Old San Juan offers so much and no matter what you choose, do not skip out on the cuisine! Empanadas, mofongo, bacalao and arroz con pollo, just to name a few must haves and the best deals typically come from the kioskos on the roadside.


5. Redwood National & State Parks, California

If someone blindfolded you and dropped you in the middle of a Redwood forest, you'd think you were on another planet or living in another time. No where else on Earth are there such massive and neck straining trees. These natural skyscrapers are a life-changing experience and they will leave you in awe with their size and utter beauty.

Off the U.S. 101, there are many sceneic drives you can opt for including the Newton B. Drury Scenic Parkway which offers views of "The Big Tree" right off the main road. There are also many hikes (some pet-friendly) and opportunities for you to explore this dense area in the Pacific North West. Just don't forget to look up!


4. Glacier National Park, Montana

Montana was one of those states I had no idea I'd fall in love with. The breath taking views of tree tops, mountains and endless log cabins say a lot about the state's mostly untouched landscape. Vast spans of dense woods are broken up by small towns surrounding the various lakes while families water ski, fish and relax on the crystal clear waters.

On the U.S. and Canada border in the northwest of Montana lies over one million acres of land dedicated to Glacier National Park. Two mountain ranges, hundreds of lakes and thousands of plants and animal life will keep you busy here along with over 700 miles of hiking trails. The highly rated "Hidden Lake" can be accessed using the Hidden Lake Nature Trail and is a hot spot for fisherman, photographers looking to get stunning photos of a natural landmark and the adventurous few who decide to take a dip in the frigid waters! (Only rising to about 50 degrees during the summer).

For those not so inclined to hike, head on over to Lake McDonald where you get views of rainbow rocks, clear water and nature at it's finest. Rent a kayak, take a dip or visit one of the surrounding gift shops and restaurants! This national park should be added to your list!



3. Key West, Florida

On the southernmost tip of the United States, where island vibes and an old time homey feel create a melting pot of laid back locals and eclectic tourists, lies the island of Key West. Reachable by U.S. Route 1, the longest north-south road in the country, Key West sits at the end of one of the most beautiful drives between Miami and it's tip. It's no wonder people flock from all over the country to cross this drive off their bucket list.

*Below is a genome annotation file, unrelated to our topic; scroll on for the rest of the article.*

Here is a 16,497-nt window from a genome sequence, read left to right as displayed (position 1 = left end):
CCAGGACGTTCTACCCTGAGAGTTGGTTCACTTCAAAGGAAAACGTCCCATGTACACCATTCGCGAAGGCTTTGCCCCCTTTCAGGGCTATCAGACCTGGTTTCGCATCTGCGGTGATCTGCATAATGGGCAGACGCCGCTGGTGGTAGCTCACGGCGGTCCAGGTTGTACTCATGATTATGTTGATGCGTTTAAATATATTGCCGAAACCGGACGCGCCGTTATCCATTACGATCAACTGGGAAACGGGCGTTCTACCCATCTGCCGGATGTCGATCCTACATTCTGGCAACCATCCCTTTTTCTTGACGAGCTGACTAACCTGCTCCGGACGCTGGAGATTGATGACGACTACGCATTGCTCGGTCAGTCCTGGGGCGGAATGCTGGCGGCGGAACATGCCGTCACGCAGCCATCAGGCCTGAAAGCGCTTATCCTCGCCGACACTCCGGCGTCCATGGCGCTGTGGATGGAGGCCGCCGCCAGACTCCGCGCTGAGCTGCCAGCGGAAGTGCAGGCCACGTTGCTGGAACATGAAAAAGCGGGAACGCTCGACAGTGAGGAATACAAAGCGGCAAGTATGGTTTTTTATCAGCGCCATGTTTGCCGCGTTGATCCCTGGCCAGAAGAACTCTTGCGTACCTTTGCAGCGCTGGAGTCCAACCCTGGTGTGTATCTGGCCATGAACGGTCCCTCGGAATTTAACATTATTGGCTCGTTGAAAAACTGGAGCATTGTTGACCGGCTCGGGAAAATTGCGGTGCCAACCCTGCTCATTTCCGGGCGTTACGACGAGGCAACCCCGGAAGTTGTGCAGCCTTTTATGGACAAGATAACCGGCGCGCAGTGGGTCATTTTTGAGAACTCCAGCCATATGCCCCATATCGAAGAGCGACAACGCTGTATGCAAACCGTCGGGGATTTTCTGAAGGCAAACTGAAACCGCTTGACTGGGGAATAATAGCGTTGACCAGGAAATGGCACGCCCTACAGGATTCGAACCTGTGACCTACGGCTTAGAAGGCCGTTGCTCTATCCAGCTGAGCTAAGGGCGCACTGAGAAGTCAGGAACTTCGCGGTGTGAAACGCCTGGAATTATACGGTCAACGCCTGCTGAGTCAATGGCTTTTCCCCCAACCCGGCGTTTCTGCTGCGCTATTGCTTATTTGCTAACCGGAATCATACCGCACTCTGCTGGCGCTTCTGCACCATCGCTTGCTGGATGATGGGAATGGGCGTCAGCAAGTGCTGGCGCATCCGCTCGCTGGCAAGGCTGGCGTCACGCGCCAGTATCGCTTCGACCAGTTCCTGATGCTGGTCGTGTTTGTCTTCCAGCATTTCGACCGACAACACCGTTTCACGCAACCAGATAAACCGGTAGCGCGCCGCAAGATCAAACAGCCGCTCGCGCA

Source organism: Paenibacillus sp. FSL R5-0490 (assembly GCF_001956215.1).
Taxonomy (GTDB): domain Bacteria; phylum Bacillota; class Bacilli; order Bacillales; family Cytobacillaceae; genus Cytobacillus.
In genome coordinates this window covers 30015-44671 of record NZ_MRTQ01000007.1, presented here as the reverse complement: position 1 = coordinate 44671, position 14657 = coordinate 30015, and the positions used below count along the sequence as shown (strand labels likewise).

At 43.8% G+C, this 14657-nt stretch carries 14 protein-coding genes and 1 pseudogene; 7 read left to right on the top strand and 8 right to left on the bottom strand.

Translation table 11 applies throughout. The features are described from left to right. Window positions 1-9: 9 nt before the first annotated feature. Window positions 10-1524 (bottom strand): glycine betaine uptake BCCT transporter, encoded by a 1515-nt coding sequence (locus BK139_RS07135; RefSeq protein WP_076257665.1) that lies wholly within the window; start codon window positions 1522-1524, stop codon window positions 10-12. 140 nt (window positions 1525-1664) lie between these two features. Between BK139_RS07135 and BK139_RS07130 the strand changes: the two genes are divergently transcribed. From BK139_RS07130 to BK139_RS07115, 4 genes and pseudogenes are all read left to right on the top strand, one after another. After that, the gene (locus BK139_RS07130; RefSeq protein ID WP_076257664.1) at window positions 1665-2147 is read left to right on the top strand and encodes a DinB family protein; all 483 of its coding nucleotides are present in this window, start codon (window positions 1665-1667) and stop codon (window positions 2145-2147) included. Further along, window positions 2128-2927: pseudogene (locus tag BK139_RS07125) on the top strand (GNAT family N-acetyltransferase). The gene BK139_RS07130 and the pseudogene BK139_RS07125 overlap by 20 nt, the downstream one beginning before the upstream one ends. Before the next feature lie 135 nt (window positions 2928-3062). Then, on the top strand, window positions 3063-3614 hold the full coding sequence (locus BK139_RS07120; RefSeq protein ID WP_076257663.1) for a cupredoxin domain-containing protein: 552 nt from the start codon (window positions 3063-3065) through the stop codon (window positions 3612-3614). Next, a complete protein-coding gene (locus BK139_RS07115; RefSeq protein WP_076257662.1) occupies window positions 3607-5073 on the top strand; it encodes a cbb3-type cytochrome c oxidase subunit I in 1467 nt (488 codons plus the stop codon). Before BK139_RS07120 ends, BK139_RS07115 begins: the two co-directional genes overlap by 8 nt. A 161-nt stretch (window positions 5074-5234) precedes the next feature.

Key West's Duval Street runs from end to end offering bars, restaurants, clubs, shopping and local art. From casual bar hopping to day long boat excursions, Duval Street will give you everything you're looking for and more. Try Flying Monkeys for an adult frozen beverage, the famous Sloppy Joe's for live music, The Southernmost Hotel for breakfast overlooking the beach and don't forget to stop at The Southermost landmark for your social media post!

The Florida Keys are a highly sought after location for vacations and retirement and though Key West may be the most well-known, don't sleep on the other Keys along the way. Key Largo is the dive capital of the world with the world's largest artifical reef, Islamorada is the sport fishing capital of the world, Big Pine Key has Bahia Honda State Park known as the nicest beach on the Keys and Marathon gives you an opportunity to visit the Turtle Hospital where they rescue, rehab and release sea turtles back into their natural habitat.

A family getaway, couples retreat or even a wedding party can easily be accomadated in one of the many Airbnbs, hotels or bed and breakfasts along Route 1. The Keys are a great way to cover a historic stretch of land while relaxing, exploring or a hybrid of the two for people of all ages. Whatever you decide to do, I highly recommend flying to south Florida and renting a car to drive. You won't regret it.



2. Moab, Utah

This takes the cake on one of the most adventurous places I've ever been. In eastern Utah, amidst Arches National Park, Cayonlands National Park, Dead Horse Point State Park, the Colorado River, the Moab Desert, hundreds of hikes, off roading trails, watering holes, (you see where this is going...?) is the audacious city of Moab. It is no wonder this hub is home to so many outdoorsy and rugged people from all walks of life. From it's incredible desert views to it's small-town city charm, this is a perfect place for those ready to explore.

A day spent in on of these National Parks is no doubt enough to widen your eyes with the incredible arches and gorges that dot the landscape. Ancient rock art, both natural and manmade, can easily be spotted along the canyon walls and peaks and the flow of rivers that carved out bridges over the course of time can be enjoyed. Find a watering hole to go swimming, a trail to go hiking or a place to set up a tripod. Rent a 4x4, bring your mountain bike or join the annual Moab Jeep Safari. The options are endless but I highly recommend a hike up to Delicate Arch in Arches National Park which is one of the world's most famous geologic features.